Jack Nicklaus: Golf great shows ‘nice guys can come first’ in business

Story highlights

Nicklaus all-time majors record holder

Congressional Gold Medal in 2015

Nicklaus has built up business empire

Billionaire Howard Milstein key investor

CNN  — 

What does the man chosen by Sports Illustrated as the best individual sportsman of the 20th century do when his career comes to an end?

As legendary golfer Jack Nicklaus likes to put it: “Most people work all their life to retire to play golf – I played golf all my life to retire to work.”

In his own mind, the “Golden Bear” finished with truly competitive golf in 1996, signing off with two wins on the Seniors Tour, taking his career tally to 116 worldwide.

Although he continued to make appearances at the majors – tying for sixth at the 1998 Masters – and in the occasional PGA Tour event, it was the world of business and his charity work with his wife of 55 years, Barbara, that dominated his day.

Punishing schedule

The work ethic was always ingrained in a man from a family of German descent, and even now – having turned 76 on Thursday – he has a punishing schedule.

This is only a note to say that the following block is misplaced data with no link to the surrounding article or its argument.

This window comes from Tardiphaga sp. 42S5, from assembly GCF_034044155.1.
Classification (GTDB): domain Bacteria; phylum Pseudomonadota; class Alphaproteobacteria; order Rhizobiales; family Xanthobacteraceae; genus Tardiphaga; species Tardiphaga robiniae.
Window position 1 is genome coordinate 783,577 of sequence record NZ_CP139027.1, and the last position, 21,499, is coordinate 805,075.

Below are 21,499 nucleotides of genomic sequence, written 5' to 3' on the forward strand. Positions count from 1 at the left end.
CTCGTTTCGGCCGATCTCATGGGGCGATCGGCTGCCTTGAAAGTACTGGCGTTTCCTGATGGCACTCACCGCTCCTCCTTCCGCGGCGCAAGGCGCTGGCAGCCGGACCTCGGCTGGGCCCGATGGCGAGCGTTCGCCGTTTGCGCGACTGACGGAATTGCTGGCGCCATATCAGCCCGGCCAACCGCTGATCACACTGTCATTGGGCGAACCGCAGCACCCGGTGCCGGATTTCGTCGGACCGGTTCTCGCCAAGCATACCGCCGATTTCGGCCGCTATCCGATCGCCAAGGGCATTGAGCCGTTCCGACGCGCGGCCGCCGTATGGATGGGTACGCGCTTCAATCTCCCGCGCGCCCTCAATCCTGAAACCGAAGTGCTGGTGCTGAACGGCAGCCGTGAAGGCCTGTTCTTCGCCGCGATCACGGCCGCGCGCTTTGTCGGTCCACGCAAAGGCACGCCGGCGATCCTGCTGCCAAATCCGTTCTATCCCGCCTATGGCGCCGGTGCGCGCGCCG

“I will probably die with my boots on, but that’s okay!” Nicklaus told CNN.

“It’s not about money for me, I think I passed most of my part of the company off to the kids years ago.

“I don’t mind dying penniless right now – but just not right now,” he adds with the laconic humor for which he is renowned.

His two great rivals in the “Big Three” – Gary Player and Arnold Palmer, who helped him transform golf in the early 1960s from a country club pursuit to a major global business with massive sponsorship and prize money – are also made of the same stuff.

Like Nicklaus, they all have varied business interests.

“We played golf and continued to play for most of our life, and the people you get involved with in business are people who like golf and followed us through the years and they really enjoy the association,” he says.

Business success

With a few metaphorical visits to sand traps and the rough on the way – the 2008 global financial downturn hit the golf industry hard – Nicklaus is proud of his business success; his companies sell anything from ice creams, fine wine and lemonade to the obvious areas like golf balls and equipment and course design.

Read: Nicklaus launches ice cream brand

Linking up with billionaire banker and investor Howard Milstein, who bought a 49% stake in the Nicklaus Companies group for $145 million in 2007, has helped him diversify his interests with a strong emphasis on branding, identifying his name to a whole range of products.